April 30, 2008, 8:54 pm
One of the most oft-cited goods of the industrialization and globalization of the modern diet has been the veritable explosion in the variety of foods available to consumers. This tendency toward diversification is supposed to characterize, not just the processed and packaged stuff whose growth has been unquestionable, but the market for fresh foods as well, e.g.:
Normal grocery shoppers no longer have to agonize over the choice between settling for mealy apples or springing for the pricier exotics like mangoes or hothouse strawberries. These days even the most run-down corner grocery offers shoppers apricots, cartons of blueberries, and ripe cherries out of season. Soon Wal-Mart shoppers might even be able to get an organic pineapple if the mood strikes them.
All this is true enough so far as it goes, but – even if we leave aside questions about the environmental, cultural, and nutritional costs of shipping food halfway across the globe – it’s crucial to recognize that the perpetual presence of a cornucopia of fresh(ish) edible goods from every genus can often manage to obscure the giant sucking sound that is the steady disappearance of most of the species that used to make up each such genus. In general, the industrialized food chain prizes cheap, mechanizable, low-skill production, maximal portability and minimal spoilage, and inoffensive, regionally-unspecific taste at the expense of the parochial, the traditional, the quirky, and the seasonal. It tends, in short, toward monoculture, or rather toward the creation of a lot of different monocultures, each of which generates a certain sort of food in a maximally efficient way while crowding out those related varieties that don’t lend themselves to streamlining.
To say this is not to raise a complaint against the free market, nor is it meant to be a blanket condemnation of industrialized farming methods. In the first place, the presently sorry state of the Western diet is in countless ways the product of government meddling – in the form of subsidies, standards, price controls, research grants, bad nutritional advice, and so on – rather than the free choices of producers and consumers. Secondly, there is really no way of getting around the genuine goods that these changes in our food chain have brought about: not just the availability of cheap food to feed the hungry, but also the year-round sale, to the wealthier among us, of (admittedly mediocre) apricots, blueberries, cherries, and more exotic things like unheard-of spices and frozen, mail-order kangaroo steaks. Finally, and most importantly for the present argument, it’s essential to recognize that even socialist-sounding developments like Community-Supported Agriculture programs, farmers’ markets, and Alice Waters, to say nothing of the availability of local, grass-fed pork in a burrito near you, are themselves elements of a free market – perhaps not the most prevalent ones, but products of and possibilities for personal choice nevertheless. And so the real challenge is to find ways for all of these mini- and mega-economies to coexist: to resist, in other words, the destructive and very un-libertarian characteristics of monoculturation.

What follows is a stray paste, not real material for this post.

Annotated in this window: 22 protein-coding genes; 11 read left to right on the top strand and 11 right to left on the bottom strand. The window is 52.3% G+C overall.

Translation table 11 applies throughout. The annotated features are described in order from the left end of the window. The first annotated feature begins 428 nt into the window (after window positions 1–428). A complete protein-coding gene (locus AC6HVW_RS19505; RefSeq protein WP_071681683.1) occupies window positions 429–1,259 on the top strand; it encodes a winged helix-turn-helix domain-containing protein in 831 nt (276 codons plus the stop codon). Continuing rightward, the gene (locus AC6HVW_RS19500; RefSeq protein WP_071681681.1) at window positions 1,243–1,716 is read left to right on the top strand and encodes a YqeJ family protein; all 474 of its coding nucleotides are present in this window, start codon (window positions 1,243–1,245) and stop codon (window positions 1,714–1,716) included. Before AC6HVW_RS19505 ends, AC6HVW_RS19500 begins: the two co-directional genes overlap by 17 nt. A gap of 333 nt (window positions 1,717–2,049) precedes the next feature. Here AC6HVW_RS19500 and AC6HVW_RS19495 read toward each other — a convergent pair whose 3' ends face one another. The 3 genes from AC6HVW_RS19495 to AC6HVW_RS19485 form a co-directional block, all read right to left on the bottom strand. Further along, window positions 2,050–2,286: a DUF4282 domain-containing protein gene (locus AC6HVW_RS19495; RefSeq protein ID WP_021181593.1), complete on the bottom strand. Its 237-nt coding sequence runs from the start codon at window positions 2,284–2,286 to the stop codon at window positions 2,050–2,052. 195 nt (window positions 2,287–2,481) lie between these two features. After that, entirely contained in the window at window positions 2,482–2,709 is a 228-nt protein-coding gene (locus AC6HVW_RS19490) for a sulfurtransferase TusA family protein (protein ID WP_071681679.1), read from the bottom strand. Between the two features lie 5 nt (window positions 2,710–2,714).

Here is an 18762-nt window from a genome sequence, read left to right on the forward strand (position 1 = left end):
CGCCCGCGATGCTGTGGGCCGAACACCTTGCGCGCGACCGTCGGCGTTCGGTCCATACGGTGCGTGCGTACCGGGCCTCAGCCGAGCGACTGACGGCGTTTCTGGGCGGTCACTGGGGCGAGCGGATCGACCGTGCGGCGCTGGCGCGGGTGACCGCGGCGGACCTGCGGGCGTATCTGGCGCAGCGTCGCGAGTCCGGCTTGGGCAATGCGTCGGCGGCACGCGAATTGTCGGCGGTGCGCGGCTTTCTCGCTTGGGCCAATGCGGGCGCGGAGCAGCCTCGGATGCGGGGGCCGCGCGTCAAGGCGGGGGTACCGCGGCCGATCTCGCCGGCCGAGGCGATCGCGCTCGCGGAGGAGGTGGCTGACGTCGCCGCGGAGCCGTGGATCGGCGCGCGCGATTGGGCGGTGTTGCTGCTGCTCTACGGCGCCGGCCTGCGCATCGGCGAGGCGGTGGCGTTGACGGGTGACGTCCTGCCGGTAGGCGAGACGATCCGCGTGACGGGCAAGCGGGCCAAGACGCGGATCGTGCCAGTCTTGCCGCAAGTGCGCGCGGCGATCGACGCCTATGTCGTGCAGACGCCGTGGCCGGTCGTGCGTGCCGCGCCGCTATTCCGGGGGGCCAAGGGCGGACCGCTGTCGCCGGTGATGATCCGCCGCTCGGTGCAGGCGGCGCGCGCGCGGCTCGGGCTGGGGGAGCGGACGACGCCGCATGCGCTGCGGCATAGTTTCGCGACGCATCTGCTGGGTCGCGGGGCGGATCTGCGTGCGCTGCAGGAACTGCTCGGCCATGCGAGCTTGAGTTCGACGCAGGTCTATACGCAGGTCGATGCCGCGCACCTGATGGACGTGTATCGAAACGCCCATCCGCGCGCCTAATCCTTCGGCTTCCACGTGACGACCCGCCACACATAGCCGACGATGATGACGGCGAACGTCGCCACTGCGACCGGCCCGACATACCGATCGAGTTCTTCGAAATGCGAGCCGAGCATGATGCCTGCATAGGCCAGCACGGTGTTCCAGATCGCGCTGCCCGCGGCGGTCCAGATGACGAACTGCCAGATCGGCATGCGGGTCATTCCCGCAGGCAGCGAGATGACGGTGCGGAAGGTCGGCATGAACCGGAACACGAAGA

All of this is just a lengthy way of prefacing the claim that this is exactly the sort of thing that lovers of culinary freedom ought to get behind:
SOME people would just as soon ignore the culinary potential of the Carolina flying squirrel or the Waldoboro green neck rutabaga. To them, the creamy Hutterite soup bean is too obscure and the Tennessee fainting goat, which keels over when startled, sounds more like a sideshow act than the centerpiece of a barbecue.